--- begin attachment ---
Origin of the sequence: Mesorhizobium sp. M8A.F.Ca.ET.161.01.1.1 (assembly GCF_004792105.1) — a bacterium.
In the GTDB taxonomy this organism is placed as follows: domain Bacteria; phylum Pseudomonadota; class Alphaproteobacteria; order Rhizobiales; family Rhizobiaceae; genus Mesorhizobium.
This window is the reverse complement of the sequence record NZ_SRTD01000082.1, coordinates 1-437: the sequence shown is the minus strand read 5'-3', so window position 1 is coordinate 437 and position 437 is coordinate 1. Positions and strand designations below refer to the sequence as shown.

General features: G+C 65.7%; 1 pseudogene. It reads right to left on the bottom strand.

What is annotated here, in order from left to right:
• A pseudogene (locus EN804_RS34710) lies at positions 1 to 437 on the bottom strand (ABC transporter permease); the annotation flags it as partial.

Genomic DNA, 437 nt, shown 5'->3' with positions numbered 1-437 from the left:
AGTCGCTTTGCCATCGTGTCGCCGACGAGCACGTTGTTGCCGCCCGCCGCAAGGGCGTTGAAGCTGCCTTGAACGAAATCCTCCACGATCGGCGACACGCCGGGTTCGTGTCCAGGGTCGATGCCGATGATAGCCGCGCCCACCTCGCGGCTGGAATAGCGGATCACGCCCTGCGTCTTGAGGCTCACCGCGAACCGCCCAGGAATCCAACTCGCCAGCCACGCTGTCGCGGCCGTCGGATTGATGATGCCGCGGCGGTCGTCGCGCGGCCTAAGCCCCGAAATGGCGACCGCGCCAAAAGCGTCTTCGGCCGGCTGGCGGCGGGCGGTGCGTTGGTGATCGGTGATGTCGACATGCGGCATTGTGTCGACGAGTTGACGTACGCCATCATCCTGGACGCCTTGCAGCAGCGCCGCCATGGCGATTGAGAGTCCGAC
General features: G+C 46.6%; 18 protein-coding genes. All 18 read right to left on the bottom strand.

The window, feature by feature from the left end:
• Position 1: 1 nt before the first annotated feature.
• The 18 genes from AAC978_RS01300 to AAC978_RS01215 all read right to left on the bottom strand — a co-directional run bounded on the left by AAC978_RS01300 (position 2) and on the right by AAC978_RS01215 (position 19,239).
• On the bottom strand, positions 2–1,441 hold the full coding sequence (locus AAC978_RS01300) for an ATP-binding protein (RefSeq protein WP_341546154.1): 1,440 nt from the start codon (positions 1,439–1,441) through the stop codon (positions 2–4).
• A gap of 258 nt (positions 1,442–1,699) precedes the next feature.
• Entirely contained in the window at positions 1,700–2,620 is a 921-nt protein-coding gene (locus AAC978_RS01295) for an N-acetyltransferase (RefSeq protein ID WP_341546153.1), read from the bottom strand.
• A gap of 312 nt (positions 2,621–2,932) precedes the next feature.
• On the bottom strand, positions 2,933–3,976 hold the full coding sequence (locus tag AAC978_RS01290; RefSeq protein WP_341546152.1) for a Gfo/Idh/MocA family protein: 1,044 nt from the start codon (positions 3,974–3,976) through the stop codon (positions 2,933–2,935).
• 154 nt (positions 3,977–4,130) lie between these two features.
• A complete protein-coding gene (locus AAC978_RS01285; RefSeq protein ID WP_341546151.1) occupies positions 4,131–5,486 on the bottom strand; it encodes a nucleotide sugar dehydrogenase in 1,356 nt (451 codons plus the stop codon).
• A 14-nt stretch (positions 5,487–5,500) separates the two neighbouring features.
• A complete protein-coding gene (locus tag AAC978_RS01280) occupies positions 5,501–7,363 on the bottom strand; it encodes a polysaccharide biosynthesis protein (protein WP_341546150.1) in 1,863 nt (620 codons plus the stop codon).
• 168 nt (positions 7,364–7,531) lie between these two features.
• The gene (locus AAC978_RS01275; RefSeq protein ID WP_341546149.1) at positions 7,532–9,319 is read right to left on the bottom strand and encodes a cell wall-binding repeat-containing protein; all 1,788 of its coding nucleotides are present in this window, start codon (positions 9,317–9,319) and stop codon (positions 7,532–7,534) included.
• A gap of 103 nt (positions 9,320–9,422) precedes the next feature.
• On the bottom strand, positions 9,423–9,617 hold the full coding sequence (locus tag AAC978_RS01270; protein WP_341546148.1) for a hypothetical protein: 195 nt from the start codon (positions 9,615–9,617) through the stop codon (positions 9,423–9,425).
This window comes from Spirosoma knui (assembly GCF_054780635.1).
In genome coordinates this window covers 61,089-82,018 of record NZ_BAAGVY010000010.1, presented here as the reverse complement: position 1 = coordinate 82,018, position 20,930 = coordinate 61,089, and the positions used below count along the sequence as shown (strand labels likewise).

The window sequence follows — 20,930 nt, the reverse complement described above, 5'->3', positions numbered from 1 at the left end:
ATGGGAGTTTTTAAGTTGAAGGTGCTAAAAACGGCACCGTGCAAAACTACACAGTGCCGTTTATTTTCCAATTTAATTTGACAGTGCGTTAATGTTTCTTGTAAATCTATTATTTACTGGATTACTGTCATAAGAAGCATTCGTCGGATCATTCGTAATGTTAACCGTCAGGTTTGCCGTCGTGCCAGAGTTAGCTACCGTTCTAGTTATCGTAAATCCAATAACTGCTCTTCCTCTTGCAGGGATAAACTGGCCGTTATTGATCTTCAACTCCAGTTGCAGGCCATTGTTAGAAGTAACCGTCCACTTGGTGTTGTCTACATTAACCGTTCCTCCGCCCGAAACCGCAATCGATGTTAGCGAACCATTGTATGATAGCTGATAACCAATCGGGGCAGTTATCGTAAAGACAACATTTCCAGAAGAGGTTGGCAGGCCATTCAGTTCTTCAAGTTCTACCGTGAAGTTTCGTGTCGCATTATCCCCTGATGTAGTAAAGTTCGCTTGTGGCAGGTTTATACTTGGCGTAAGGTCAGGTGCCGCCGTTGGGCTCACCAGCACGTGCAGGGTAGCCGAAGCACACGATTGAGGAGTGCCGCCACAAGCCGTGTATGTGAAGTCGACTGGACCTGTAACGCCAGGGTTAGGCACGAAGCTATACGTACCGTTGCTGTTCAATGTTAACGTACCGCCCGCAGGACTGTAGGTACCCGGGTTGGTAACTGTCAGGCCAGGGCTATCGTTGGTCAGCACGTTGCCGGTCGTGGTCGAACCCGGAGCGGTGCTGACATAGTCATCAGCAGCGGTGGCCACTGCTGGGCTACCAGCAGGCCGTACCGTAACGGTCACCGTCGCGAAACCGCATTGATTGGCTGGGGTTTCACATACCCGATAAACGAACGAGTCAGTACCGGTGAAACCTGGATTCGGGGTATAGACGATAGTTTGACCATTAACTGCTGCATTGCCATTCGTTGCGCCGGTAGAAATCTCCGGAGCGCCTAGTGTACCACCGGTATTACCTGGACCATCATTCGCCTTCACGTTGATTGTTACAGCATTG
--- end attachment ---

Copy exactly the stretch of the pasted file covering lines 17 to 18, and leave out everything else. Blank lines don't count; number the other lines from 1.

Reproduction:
• On the bottom strand, positions 2,933–3,976 hold the full coding sequence (locus tag AAC978_RS01290; RefSeq protein WP_341546152.1) for a Gfo/Idh/MocA family protein: 1,044 nt from the start codon (positions 3,974–3,976) through the stop codon (positions 2,933–2,935).
• 154 nt (positions 3,977–4,130) lie between these two features.